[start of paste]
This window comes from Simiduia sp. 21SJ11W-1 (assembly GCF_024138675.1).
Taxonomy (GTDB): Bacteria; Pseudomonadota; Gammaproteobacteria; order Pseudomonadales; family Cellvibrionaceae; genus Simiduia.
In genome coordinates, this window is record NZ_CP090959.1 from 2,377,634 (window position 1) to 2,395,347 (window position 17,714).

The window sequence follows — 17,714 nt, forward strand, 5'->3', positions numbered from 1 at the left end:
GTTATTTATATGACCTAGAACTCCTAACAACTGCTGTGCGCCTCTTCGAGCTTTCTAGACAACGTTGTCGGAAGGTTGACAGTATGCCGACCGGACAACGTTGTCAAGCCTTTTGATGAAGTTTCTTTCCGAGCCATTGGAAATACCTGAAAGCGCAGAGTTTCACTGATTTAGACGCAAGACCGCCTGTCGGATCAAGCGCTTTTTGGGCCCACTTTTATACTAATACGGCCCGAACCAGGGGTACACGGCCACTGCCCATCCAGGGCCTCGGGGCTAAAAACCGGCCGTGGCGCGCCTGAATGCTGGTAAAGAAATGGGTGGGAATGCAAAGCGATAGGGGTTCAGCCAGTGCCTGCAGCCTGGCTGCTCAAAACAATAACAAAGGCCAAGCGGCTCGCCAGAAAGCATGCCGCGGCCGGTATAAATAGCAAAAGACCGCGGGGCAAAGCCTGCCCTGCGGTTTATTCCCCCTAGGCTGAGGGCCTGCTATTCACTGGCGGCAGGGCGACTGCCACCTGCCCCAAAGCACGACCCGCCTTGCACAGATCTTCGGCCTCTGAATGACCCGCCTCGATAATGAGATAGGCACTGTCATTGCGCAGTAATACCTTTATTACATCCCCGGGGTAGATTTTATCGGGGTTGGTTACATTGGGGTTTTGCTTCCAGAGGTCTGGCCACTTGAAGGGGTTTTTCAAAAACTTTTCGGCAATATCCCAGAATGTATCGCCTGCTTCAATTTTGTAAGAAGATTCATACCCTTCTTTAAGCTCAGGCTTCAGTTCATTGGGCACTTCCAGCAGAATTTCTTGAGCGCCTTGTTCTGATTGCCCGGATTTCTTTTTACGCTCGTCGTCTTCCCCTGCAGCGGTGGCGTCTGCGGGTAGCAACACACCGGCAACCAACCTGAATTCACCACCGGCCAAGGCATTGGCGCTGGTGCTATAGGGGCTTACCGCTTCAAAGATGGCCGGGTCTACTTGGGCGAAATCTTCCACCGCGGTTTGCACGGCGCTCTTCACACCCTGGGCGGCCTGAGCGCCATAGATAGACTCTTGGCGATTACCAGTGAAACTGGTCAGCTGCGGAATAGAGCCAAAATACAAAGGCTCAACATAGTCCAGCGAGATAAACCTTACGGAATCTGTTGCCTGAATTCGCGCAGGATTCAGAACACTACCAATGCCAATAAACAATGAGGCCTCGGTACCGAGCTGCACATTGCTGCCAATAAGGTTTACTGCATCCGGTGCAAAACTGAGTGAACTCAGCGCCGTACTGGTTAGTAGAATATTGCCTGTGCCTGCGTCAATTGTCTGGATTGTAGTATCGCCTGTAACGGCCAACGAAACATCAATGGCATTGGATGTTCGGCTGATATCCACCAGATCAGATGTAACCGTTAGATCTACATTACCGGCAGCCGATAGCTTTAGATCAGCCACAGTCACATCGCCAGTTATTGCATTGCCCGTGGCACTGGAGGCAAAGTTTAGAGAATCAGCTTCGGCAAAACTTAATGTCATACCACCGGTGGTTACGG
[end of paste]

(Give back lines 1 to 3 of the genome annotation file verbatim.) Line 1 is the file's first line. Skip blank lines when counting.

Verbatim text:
This window comes from Simiduia sp. 21SJ11W-1 (assembly GCF_024138675.1).
Taxonomy (GTDB): Bacteria; Pseudomonadota; Gammaproteobacteria; order Pseudomonadales; family Cellvibrionaceae; genus Simiduia.
In genome coordinates, this window is record NZ_CP090959.1 from 2,377,634 (window position 1) to 2,395,347 (window position 17,714).